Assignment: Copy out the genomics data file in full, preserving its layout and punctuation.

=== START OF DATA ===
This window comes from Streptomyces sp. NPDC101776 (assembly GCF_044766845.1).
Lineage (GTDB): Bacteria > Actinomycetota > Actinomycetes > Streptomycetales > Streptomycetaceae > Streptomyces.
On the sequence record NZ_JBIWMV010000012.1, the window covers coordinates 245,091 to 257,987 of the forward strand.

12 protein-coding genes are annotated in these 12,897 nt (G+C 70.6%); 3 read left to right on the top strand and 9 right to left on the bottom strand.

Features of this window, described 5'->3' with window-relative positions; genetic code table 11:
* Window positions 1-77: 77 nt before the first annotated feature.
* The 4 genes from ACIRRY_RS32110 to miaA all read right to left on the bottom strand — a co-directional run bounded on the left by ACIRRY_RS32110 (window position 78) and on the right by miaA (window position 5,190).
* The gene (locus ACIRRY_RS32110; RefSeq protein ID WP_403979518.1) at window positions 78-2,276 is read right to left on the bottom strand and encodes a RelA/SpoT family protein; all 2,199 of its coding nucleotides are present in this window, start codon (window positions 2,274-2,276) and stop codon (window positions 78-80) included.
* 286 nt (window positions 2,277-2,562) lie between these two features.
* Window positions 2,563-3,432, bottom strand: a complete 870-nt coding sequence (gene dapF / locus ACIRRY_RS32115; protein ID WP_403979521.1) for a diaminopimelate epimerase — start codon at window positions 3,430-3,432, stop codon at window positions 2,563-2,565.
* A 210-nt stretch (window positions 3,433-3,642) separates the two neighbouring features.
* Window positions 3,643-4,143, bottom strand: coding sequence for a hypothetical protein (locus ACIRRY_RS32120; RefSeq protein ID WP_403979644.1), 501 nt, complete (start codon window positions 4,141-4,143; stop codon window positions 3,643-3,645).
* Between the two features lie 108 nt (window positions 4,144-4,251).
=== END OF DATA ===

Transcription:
This window comes from Streptomyces sp. NPDC101776 (assembly GCF_044766845.1).
Lineage (GTDB): Bacteria > Actinomycetota > Actinomycetes > Streptomycetales > Streptomycetaceae > Streptomyces.
On the sequence record NZ_JBIWMV010000012.1, the window covers coordinates 245,091 to 257,987 of the forward strand.

12 protein-coding genes are annotated in these 12,897 nt (G+C 70.6%); 3 read left to right on the top strand and 9 right to left on the bottom strand.

Features of this window, described 5'->3' with window-relative positions; genetic code table 11:
* Window positions 1-77: 77 nt before the first annotated feature.
* The 4 genes from ACIRRY_RS32110 to miaA all read right to left on the bottom strand — a co-directional run bounded on the left by ACIRRY_RS32110 (window position 78) and on the right by miaA (window position 5,190).
* The gene (locus ACIRRY_RS32110; RefSeq protein ID WP_403979518.1) at window positions 78-2,276 is read right to left on the bottom strand and encodes a RelA/SpoT family protein; all 2,199 of its coding nucleotides are present in this window, start codon (window positions 2,274-2,276) and stop codon (window positions 78-80) included.
* 286 nt (window positions 2,277-2,562) lie between these two features.
* Window positions 2,563-3,432, bottom strand: a complete 870-nt coding sequence (gene dapF / locus ACIRRY_RS32115; protein ID WP_403979521.1) for a diaminopimelate epimerase — start codon at window positions 3,430-3,432, stop codon at window positions 2,563-2,565.
* A 210-nt stretch (window positions 3,433-3,642) separates the two neighbouring features.
* Window positions 3,643-4,143, bottom strand: coding sequence for a hypothetical protein (locus ACIRRY_RS32120; RefSeq protein ID WP_403979644.1), 501 nt, complete (start codon window positions 4,141-4,143; stop codon window positions 3,643-3,645).
* Between the two features lie 108 nt (window positions 4,144-4,251).